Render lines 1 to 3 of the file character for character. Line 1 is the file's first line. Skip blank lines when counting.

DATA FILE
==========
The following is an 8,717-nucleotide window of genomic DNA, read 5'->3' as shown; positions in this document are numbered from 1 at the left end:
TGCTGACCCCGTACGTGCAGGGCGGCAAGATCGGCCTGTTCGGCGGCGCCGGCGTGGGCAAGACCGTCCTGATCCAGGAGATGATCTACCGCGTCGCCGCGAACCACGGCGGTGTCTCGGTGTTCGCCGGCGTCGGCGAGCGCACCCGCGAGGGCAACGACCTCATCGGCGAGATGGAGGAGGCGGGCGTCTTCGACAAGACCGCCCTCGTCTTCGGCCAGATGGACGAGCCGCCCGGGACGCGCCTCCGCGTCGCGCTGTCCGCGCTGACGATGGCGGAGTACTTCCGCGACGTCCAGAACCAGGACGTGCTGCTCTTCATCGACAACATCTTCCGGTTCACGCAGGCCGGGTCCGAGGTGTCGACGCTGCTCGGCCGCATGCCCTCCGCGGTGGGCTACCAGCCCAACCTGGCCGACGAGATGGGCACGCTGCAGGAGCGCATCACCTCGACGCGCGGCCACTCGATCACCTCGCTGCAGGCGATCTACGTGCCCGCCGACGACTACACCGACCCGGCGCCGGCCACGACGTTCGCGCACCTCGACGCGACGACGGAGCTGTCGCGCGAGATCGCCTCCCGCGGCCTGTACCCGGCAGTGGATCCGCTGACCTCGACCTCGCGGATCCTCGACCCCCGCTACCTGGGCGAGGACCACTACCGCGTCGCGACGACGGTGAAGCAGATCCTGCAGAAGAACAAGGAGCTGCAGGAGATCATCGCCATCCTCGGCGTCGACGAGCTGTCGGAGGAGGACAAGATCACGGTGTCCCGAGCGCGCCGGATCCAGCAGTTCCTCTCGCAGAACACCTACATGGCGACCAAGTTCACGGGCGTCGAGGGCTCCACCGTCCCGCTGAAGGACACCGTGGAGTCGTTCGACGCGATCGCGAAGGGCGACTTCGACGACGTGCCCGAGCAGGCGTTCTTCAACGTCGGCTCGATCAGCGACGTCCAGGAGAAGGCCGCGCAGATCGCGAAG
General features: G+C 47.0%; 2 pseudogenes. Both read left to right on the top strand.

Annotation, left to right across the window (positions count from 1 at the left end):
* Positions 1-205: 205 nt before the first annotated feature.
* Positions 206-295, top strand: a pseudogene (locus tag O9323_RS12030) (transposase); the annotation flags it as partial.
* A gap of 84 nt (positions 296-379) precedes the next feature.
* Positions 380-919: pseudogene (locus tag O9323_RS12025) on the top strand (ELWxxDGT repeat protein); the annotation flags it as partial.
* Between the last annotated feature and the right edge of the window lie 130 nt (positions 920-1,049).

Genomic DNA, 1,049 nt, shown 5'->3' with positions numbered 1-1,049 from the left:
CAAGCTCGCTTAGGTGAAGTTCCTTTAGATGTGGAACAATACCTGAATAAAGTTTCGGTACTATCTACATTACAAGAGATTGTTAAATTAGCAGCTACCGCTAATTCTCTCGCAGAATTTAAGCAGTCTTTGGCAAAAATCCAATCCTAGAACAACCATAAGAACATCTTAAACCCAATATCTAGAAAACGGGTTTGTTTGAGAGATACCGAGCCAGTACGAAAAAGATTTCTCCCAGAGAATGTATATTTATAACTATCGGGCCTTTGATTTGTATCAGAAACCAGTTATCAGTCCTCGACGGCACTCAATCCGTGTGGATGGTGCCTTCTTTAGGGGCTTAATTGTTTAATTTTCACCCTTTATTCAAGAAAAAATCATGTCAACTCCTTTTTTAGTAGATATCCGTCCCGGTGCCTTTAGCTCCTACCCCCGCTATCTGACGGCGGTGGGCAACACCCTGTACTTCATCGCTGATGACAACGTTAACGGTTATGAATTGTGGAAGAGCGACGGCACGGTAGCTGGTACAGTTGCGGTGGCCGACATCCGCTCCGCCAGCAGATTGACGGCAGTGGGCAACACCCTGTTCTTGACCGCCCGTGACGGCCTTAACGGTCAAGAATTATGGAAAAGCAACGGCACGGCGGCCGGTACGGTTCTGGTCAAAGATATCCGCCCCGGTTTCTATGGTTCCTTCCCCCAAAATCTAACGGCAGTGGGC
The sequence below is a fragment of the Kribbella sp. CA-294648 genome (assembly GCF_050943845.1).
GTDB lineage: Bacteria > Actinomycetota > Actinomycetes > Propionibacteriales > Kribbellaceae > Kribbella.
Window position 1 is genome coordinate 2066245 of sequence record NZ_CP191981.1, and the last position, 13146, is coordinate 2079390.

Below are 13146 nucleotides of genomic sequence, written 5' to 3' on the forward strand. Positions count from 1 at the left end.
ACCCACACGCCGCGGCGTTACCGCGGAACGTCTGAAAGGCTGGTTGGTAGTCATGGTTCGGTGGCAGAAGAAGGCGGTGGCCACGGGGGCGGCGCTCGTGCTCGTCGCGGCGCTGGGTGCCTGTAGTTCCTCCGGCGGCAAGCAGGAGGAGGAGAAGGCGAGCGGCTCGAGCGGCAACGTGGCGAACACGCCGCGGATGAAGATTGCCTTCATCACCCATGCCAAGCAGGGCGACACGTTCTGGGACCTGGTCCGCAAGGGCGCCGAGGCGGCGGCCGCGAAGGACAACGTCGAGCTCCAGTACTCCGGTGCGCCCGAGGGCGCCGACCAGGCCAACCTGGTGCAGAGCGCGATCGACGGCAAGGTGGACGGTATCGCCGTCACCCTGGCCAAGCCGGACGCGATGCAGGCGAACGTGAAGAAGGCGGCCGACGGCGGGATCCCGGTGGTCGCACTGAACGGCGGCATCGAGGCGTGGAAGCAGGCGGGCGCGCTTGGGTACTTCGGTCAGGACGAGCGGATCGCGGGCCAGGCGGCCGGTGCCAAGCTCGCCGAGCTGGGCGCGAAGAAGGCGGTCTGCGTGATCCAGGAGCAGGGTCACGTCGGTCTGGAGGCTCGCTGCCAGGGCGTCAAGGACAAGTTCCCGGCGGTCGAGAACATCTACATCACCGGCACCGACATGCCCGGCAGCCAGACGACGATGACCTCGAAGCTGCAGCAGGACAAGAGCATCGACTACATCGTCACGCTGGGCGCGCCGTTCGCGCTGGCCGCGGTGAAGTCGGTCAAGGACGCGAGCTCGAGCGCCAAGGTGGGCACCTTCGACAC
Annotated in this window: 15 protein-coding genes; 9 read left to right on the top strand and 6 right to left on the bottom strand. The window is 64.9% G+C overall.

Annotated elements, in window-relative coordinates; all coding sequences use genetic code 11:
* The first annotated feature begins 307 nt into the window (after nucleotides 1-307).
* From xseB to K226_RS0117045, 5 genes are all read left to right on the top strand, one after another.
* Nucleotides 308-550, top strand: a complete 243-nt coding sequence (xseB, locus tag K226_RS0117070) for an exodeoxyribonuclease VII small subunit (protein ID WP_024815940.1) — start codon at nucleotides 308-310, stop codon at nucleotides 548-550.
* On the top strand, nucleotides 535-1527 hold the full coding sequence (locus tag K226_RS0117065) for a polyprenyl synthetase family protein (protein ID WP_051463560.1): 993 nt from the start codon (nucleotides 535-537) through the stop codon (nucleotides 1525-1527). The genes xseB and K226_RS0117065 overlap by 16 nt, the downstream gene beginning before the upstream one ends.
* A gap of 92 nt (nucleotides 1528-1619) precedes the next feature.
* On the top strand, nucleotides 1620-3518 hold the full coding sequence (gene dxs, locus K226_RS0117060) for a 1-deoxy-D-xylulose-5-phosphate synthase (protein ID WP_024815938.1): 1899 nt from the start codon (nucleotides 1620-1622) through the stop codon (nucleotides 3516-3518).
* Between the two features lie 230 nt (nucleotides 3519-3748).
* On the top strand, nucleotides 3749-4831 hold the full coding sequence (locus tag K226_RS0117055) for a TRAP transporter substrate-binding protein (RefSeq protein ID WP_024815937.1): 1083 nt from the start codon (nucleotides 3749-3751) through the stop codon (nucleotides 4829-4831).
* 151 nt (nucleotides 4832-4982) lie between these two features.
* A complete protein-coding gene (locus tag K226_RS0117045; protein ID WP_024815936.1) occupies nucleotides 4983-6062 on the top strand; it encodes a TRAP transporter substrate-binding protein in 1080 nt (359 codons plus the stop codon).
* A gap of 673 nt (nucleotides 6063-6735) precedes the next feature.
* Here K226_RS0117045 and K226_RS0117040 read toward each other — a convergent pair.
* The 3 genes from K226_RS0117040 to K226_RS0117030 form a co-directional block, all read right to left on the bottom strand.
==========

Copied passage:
The following is an 8,717-nucleotide window of genomic DNA, read 5'->3' as shown; positions in this document are numbered from 1 at the left end:
TGCTGACCCCGTACGTGCAGGGCGGCAAGATCGGCCTGTTCGGCGGCGCCGGCGTGGGCAAGACCGTCCTGATCCAGGAGATGATCTACCGCGTCGCCGCGAACCACGGCGGTGTCTCGGTGTTCGCCGGCGTCGGCGAGCGCACCCGCGAGGGCAACGACCTCATCGGCGAGATGGAGGAGGCGGGCGTCTTCGACAAGACCGCCCTCGTCTTCGGCCAGATGGACGAGCCGCCCGGGACGCGCCTCCGCGTCGCGCTGTCCGCGCTGACGATGGCGGAGTACTTCCGCGACGTCCAGAACCAGGACGTGCTGCTCTTCATCGACAACATCTTCCGGTTCACGCAGGCCGGGTCCGAGGTGTCGACGCTGCTCGGCCGCATGCCCTCCGCGGTGGGCTACCAGCCCAACCTGGCCGACGAGATGGGCACGCTGCAGGAGCGCATCACCTCGACGCGCGGCCACTCGATCACCTCGCTGCAGGCGATCTACGTGCCCGCCGACGACTACACCGACCCGGCGCCGGCCACGACGTTCGCGCACCTCGACGCGACGACGGAGCTGTCGCGCGAGATCGCCTCCCGCGGCCTGTACCCGGCAGTGGATCCGCTGACCTCGACCTCGCGGATCCTCGACCCCCGCTACCTGGGCGAGGACCACTACCGCGTCGCGACGACGGTGAAGCAGATCCTGCAGAAGAACAAGGAGCTGCAGGAGATCATCGCCATCCTCGGCGTCGACGAGCTGTCGGAGGAGGACAAGATCACGGTGTCCCGAGCGCGCCGGATCCAGCAGTTCCTCTCGCAGAACACCTACATGGCGACCAAGTTCACGGGCGTCGAGGGCTCCACCGTCCCGCTGAAGGACACCGTGGAGTCGTTCGACGCGATCGCGAAGGGCGACTTCGACGACGTGCCCGAGCAGGCGTTCTTCAACGTCGGCTCGATCAGCGACGTCCAGGAGAAGGCCGCGCAGATCGCGAAG
General features: G+C 47.0%; 2 pseudogenes. Both read left to right on the top strand.